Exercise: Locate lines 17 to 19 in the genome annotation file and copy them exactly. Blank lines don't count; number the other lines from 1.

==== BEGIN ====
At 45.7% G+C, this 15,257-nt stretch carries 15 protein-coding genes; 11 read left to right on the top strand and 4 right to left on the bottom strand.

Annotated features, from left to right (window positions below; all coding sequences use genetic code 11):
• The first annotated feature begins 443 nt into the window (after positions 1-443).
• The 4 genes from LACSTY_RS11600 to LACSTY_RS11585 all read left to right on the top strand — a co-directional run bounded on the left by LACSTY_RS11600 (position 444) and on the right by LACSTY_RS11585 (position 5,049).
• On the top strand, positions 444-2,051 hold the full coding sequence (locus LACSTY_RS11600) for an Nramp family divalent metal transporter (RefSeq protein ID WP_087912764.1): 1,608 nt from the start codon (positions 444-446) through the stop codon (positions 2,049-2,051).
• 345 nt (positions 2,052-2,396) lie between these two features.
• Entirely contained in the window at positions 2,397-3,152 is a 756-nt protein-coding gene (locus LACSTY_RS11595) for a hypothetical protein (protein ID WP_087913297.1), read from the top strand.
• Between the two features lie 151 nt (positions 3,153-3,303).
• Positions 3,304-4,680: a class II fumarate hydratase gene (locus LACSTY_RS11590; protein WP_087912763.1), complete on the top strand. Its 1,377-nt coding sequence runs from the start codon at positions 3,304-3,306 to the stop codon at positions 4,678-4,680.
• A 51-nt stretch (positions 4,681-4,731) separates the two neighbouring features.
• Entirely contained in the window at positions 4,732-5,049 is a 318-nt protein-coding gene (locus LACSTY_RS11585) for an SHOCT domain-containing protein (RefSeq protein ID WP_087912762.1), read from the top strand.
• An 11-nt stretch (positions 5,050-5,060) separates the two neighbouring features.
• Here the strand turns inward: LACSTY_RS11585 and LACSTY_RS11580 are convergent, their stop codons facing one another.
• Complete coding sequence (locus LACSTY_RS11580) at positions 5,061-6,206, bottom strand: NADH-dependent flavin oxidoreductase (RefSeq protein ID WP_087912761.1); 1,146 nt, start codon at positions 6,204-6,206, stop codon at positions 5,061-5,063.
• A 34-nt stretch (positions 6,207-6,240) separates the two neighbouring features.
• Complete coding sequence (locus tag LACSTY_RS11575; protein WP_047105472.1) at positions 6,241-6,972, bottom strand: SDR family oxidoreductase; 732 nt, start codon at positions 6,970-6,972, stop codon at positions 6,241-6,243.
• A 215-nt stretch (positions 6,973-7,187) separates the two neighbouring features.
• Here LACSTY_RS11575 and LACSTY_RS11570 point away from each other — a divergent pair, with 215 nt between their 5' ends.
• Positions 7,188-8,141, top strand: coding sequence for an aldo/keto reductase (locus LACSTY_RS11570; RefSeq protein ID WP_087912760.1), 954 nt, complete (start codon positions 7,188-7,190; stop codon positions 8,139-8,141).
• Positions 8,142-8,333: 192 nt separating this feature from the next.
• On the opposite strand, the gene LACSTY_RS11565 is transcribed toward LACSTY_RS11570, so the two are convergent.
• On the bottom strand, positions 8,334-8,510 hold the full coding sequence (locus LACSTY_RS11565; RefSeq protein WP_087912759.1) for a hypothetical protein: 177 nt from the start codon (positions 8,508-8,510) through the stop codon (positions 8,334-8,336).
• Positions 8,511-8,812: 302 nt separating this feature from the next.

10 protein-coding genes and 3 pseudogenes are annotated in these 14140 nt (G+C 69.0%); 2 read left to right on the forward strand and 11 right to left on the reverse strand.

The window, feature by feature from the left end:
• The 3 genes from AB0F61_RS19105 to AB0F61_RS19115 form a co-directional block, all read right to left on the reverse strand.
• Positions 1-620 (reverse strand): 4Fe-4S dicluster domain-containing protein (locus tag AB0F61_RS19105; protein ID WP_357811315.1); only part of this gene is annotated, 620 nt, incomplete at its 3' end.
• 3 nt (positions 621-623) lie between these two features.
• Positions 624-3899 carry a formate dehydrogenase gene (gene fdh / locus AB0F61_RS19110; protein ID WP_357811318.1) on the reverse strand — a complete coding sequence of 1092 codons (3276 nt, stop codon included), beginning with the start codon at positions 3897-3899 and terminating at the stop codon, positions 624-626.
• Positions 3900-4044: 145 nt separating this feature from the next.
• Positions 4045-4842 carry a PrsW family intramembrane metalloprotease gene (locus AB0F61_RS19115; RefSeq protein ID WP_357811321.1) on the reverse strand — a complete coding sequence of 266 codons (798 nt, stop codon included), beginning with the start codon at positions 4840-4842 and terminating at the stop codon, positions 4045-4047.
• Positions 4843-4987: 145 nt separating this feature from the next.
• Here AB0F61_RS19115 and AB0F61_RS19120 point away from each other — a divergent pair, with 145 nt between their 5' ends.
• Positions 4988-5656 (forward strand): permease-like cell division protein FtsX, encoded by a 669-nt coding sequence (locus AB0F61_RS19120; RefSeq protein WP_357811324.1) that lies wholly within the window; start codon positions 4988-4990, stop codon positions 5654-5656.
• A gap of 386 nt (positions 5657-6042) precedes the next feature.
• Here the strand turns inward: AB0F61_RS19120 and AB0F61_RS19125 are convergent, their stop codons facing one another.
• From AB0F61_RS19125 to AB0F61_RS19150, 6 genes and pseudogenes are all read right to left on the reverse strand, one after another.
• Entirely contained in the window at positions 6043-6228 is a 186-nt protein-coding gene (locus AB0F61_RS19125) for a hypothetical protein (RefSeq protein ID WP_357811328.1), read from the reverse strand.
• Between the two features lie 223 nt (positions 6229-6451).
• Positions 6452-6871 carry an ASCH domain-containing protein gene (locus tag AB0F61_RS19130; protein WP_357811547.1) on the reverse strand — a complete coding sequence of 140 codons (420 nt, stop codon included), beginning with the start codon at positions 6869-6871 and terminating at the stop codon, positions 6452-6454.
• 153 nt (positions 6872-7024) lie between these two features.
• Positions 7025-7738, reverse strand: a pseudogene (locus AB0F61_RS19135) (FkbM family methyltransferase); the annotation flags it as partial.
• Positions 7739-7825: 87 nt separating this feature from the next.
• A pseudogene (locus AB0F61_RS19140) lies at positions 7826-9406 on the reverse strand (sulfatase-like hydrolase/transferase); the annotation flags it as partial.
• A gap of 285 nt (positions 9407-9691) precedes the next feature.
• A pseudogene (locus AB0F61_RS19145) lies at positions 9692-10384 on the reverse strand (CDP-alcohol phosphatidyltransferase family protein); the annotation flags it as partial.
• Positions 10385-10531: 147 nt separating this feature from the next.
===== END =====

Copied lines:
• A 215-nt stretch (positions 6,973-7,187) separates the two neighbouring features.
• Here LACSTY_RS11575 and LACSTY_RS11570 point away from each other — a divergent pair, with 215 nt between their 5' ends.
• Positions 7,188-8,141, top strand: coding sequence for an aldo/keto reductase (locus LACSTY_RS11570; RefSeq protein ID WP_087912760.1), 954 nt, complete (start codon positions 7,188-7,190; stop codon positions 8,139-8,141).